Aztec by Colin Falconer
Foreword The strangest part of this story is that it is not a work of fiction. I have not strayed from the actual historical facts of the Mexican Conquest; I have merely interpreted the motivations and characters of the participants. I have tried to keep faith with the known characters of those conquistadores such as CortĂŠs and Alvarado and others who took part in the enterprise. The woman Malinali did exist, and her actions are still a matter of passionate debate in Mexico. However, almost nothing is known about the personal history of this most extraordinary woman before the Spanish insurgency. At the time of the Spanish conquest the ruling tribe of the Mexican valley called themselves the Cuhlua Mexica. The term 'Aztec' did not come into common usage until the nineteenth century. Mexico City, October 2000. Malinali I am an old, old woman, dressed in the rags of an Indian, and I will walk the streets of the city tonight, crying for my lost children; the dirty streets, the ancient streets, the streets of the homeless and the dispossessed. I stumble across the great square, near the ruins of the Temple, shouting at the ghosts who haunt me. See me shuffle along the arcades of the plaza, keeping close to the shadows, where the great cathedral leans like a drunken Indian, its old stones sinking into the lake that lies beneath our feet. Hear me crying at night among the stranded ruins of the Temple Mayor, now the gringos with their Nikons and video cameras are gone. The tourists are shut away in their expensive hotels on the Paseo. In the Republica de Cuba a frightened indian hears me weeping and, making the sign of the cross, he hurries home across the plaza with an eye cast fearfully over his shoulder for me, La Llonora, the weeping woman of Mexico.
I have reason to weep for what I have done, and what was done to me. And if you venture with me a little way, into this darkened catholic doorway that smells of age and piss, if you can bear to sit this close to an old indian woman, wrinkled like a monkey and smelling of death, I will tell you my story, the only story Mexico has.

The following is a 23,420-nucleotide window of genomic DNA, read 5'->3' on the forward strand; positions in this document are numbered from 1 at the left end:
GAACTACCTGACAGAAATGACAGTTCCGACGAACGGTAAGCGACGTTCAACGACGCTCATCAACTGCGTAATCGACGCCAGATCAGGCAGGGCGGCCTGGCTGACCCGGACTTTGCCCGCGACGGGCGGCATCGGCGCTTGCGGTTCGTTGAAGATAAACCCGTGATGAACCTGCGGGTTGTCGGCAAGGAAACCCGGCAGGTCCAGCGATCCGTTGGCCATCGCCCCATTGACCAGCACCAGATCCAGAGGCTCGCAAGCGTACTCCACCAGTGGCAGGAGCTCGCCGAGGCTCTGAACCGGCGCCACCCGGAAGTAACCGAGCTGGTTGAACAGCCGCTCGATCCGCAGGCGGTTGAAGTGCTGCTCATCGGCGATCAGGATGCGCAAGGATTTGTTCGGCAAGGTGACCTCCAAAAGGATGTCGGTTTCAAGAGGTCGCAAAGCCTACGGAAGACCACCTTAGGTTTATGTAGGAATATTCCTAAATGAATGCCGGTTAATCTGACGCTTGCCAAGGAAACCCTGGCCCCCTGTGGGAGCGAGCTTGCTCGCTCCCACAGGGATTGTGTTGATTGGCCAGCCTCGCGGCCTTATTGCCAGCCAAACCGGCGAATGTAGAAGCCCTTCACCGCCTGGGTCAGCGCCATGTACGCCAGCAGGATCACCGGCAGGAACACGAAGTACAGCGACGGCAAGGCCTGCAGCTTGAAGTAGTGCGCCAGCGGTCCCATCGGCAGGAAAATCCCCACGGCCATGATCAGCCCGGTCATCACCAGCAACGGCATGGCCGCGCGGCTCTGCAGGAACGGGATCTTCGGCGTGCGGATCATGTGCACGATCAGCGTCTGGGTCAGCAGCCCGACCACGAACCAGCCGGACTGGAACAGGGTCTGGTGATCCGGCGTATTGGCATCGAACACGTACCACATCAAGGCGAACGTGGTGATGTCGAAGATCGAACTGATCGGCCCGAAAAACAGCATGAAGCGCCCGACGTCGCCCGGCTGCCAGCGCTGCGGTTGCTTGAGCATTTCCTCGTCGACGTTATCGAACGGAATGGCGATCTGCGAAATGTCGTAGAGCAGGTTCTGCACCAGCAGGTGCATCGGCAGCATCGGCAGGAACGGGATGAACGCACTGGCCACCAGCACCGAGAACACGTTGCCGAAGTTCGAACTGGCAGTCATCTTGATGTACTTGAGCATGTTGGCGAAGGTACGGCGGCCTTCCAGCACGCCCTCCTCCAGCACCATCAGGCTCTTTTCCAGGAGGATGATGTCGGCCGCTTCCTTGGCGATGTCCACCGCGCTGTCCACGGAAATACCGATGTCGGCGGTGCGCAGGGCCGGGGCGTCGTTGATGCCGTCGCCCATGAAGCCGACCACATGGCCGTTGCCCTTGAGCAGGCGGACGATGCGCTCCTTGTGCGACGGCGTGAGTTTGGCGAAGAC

PART I The Feathered Serpent When the time has come, I will return into your midst, by the eastern sea, together with white and bearded men... - proclamation to the Toltec people by their god-king, Feathered Serpent, circa 1000 AD. (From Aztec legend.) Malinali Painali, Tabasco: 1513 I stare into the darkness, listening to the sounds of my own funeral. It is the Eighth Watch of the Night, when ghosts walk and headless demons pursue lonely travellers on the roads. I am trussed on the floor of my mother's food store. Wicker baskets of vanilla pods are stacked against the adobe walls and the room is filled with their sweet, cloying smell. A screech owl twists its great head and watches me from its perch on the carved cedar beam above my head. Its yellow eyes blink slowly. An omen; the owl is envoy from the Lord of the Darkness, Mitlantecutli, come to lead me into the underworld. And my mother is to send me from this world without even my fare through the Narrow Passage. I try again to wriggle free but the thongs around my wrists and ankles bite deeper into my skin. My mother wants me dead. I close my eyes and listen to the dirge sounds, the bass boom of the conches, the hollow thrum of the huehuetl drums, the shriek of whistles. I can hear someone shouting my name, then the crackle of flames; another is blackening on the pyre in my place.
The moan of the East Wind consoles me. At this moment of my great danger, Feathered Serpent, Lord of Wisdom, is watching over me. I hear whispers outside the hut. My eyes blink open to search the shadows. There is the flare of a pine torch as they enter. I know them; slave merchants from Xicallanco. They have visited Painali many times; my father always treated them with disdain. One of them is without an eye and the flesh is smeared pink around the old scar like cold grease. The torches throw their faces into shadow. "Here she is," the one-eyed man says. The gag is making me choke. One of the men laughs at my struggles but One Eye hisses at him to be quiet. But there is no need for stealth. They could all be drunk and screaming on peyotl juice but no one would hear them over the sound of the funeral drums. They lift me easily between them and carry me out of the hut into the darkness. The wind moans again, Feathered Serpent growling in anger. I must not be frightened. This is not the end my father prophesied for me. I am Ce Malinali, One Grass of Penance, I will find my destiny in disaster, I am the drum that beats the sunset for Motecuhzoma, my future is with the gods. My future is with Feathered Serpent.